During winter’s last stand, at the very beginning of March, I headed north to find Superior crystal. My trip was inspired by winter photographs of the U.P. that I’d viewed online. I’d seen dramatic images of enormous frozen waterfalls, great Superior ice fields, and shining rivers wreathed in morning mist. I wanted to experience and photograph all those scenes, but more than anything, I wanted to see the legendary ice curtains of Grand Island in Munising Bay. These immense, aqua blue ice curtains form when cold temperatures freeze the springs that seep from the island’s rocky cliffs. It can be tricky to get to the ice curtains, though. The island is not accessible every winter because the currents are strong in the bay, preventing adequate ice buildup. During last year’s historically cold winter, the bay froze sufficiently to allow foot traffic. For awhile it looked like Grand Island would not be accessible this year, but February’s arctic blast arrived just in time.

View Craig’s photo bigger and see & purchase more in the Grand Island Ice Curtains – Munising gallery on Craig’s website.

PS: The Grand Island National Recreation Area is located just off the coast of the UP in Munising and is an amazing place, complete with mountain bike trails!

PPS: More ice caves on Michigan in Pictures too!

PPPS: I really am a fan of the PS. If you are too, please PS in the comments!

Photographer Friday: Bill Schwab

Pier Ruin, Cross Village, 2006

Pier Ruin, Cross Village, 2006, photo by Bill Schwab

One of my favorite Michigan fine art photographers is Bill Schwab, and I still remember the day when I pulled up the Absolute Michigan pool on Flickr to find he’d added some of his photos to the group, including the one above.

This morning I learned that he will be presenting an artist lecture “Across Iceland” for the Charlevoix Circle of Arts:

Fine art photographer, Bill Schwab has been taking photo-expeditions to Iceland since 2009. He will share some of his favorite photographs of Iceland’s harsh, yet beautiful, landscape. Schwab is also the founder of PhotostockFest held annually in Harbor Springs. The Artists Adventure Lecture Series are free and open to the public.

Click above for more on the event and visit the Charlevoix Circle of Arts for more about them. Bill’s PhotostockFest takes place June 18-21 and you can register and get details on workshops and the event at that link.

The photography site RFOTOFOLIO has a great interview Seeing the Beauty: Bill Schwab that starts out:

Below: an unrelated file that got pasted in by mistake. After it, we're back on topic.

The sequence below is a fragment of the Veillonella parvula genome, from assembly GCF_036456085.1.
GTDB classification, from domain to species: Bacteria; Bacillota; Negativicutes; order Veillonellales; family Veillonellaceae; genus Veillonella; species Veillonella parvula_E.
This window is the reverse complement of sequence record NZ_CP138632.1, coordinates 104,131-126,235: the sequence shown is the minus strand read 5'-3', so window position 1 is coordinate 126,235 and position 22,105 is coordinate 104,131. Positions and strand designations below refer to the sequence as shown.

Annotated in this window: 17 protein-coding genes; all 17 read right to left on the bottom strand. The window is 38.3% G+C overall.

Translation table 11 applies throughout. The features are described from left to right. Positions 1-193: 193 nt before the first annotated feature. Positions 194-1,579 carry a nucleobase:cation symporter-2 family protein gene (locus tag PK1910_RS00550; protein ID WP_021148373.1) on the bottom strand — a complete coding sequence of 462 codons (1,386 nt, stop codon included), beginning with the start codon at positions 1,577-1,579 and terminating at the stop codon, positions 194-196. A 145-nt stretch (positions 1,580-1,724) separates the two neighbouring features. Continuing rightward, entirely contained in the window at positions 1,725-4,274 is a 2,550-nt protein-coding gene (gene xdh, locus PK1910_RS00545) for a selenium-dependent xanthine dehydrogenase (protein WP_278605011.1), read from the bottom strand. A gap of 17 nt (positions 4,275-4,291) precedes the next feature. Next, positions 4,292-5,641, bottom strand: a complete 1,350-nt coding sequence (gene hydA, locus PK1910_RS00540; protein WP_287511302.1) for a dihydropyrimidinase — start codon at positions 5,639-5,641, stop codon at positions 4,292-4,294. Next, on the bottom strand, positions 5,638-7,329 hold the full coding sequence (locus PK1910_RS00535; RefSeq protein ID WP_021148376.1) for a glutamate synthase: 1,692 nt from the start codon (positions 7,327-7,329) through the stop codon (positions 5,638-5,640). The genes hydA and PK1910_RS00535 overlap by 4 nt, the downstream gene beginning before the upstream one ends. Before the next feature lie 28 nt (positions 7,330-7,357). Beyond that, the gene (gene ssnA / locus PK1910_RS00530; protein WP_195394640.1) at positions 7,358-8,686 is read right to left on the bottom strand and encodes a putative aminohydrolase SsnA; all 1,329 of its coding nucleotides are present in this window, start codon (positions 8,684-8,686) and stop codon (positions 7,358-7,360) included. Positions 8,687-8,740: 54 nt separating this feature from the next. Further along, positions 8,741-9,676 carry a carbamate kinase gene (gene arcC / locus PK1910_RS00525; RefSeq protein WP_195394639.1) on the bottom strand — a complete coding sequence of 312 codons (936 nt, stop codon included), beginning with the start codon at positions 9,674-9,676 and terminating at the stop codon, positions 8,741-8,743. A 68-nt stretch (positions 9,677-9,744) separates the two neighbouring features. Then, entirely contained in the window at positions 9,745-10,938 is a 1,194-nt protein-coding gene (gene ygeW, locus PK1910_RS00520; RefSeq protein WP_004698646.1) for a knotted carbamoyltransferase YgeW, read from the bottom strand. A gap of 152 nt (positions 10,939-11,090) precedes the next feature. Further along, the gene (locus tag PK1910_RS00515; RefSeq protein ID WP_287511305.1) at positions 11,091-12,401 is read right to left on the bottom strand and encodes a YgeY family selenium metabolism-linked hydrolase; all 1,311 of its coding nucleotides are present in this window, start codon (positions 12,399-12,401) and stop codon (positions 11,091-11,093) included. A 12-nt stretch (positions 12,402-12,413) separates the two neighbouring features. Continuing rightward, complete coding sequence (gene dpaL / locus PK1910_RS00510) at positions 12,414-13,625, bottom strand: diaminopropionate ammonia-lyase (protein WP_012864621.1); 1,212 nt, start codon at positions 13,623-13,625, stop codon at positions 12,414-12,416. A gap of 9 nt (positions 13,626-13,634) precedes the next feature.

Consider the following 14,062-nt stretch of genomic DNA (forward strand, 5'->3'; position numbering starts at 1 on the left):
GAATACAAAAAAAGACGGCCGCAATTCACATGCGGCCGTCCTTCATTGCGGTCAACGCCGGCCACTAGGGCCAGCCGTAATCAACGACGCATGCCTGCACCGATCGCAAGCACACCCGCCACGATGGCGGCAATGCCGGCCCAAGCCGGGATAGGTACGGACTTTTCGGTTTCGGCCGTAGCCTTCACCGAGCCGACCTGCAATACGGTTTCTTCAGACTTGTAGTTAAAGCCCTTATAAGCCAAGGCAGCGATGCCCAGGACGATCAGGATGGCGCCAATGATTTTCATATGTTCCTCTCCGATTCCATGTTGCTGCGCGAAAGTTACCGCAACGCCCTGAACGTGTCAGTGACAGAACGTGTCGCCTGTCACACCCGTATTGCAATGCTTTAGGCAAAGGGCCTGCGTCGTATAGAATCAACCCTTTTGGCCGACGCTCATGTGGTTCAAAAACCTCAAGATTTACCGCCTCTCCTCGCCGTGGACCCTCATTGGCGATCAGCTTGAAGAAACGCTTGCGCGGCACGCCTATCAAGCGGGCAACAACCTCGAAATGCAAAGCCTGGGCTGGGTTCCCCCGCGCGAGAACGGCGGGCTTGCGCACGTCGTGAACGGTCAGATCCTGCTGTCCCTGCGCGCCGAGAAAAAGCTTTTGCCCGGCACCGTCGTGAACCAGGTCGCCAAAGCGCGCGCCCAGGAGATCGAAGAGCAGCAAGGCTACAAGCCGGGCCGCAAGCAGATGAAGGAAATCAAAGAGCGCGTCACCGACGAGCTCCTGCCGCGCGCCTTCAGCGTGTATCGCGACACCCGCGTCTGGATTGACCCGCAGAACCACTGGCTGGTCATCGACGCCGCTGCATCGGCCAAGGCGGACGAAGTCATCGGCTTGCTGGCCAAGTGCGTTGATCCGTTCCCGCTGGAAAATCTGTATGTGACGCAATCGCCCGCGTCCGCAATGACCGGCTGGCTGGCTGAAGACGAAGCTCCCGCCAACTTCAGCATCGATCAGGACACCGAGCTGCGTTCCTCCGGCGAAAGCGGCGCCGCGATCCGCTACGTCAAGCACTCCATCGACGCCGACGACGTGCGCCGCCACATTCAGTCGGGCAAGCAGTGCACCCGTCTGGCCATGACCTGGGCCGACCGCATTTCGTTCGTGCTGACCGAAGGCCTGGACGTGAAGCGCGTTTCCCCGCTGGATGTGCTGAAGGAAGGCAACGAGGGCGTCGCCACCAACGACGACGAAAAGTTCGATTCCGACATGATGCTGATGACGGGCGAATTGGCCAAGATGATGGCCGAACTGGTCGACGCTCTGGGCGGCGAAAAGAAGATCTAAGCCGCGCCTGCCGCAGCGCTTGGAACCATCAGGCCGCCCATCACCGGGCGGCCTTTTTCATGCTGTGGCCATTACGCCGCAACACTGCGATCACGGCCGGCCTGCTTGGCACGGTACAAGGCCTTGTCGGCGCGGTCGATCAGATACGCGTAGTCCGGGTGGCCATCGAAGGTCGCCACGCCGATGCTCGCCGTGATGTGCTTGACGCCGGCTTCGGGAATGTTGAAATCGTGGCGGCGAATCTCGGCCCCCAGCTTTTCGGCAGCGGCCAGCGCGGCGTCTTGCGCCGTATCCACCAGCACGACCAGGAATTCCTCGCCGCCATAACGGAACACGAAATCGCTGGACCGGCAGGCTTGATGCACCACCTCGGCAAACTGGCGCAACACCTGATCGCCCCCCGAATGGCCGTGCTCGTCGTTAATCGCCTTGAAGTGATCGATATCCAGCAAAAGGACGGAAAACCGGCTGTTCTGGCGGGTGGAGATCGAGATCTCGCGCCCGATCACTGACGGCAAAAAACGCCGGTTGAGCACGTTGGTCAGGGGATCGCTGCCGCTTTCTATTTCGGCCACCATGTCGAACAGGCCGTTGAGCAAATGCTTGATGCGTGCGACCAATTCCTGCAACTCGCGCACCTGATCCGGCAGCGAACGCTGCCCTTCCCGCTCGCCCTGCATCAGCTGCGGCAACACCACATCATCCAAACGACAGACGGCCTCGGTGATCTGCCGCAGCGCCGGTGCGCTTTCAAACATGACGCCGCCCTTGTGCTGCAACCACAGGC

My father’s side of the family was very much into photography. My Great Grandfather, Frederic C. Lutge had a portrait studio in late 19th and early 20th century Detroit and it branched out from there. My father always had interesting cameras and my uncle had a darkroom. I was fascinated by the gear. Even when I was too young to have a camera, I would draw pictures of them. After cutting them out I would pretend to use them and then draw the pictures “taken” with my cut out cameras and show them to people. Apparently I was hooked at an early age, but it wasn’t until I was twelve that I started processing and contact printing my own film from an old Ansco kit. After that, it is all a blur.

…Growing up in Detroit, pretty much everyone worked in the automobile manufacturing industry and I knew very well at a young age that wasn’t going to be my destiny. I can remember very clearly my dad asking me what I wanted to be at about age five. I said that I would get a job like his and he basically said, no way. Then there was my mom with her unbridled curiosity. She was an early news junky and I seriously think she missed her calling by not going into journalism. The major happenings of the day were right there on the TV during dinner and I was very aware and interested in what was going on. We had subscriptions to Life Magazine and Look and I loved to go through the pages looking at the photographs.

Read on for lots more and some beautiful photos.

View Bill’s photo of the ruins of the pier at Cross Village bigger on Flickr and see lots more from across the state in his Michigan slideshow. You can view and purchase prints at billschwab.com. He’s a good follow on Facebook and also just started up an Instagram @bill_schwab, so you might want to follow along there too!

More Michigan photographers on Michigan in Pictures.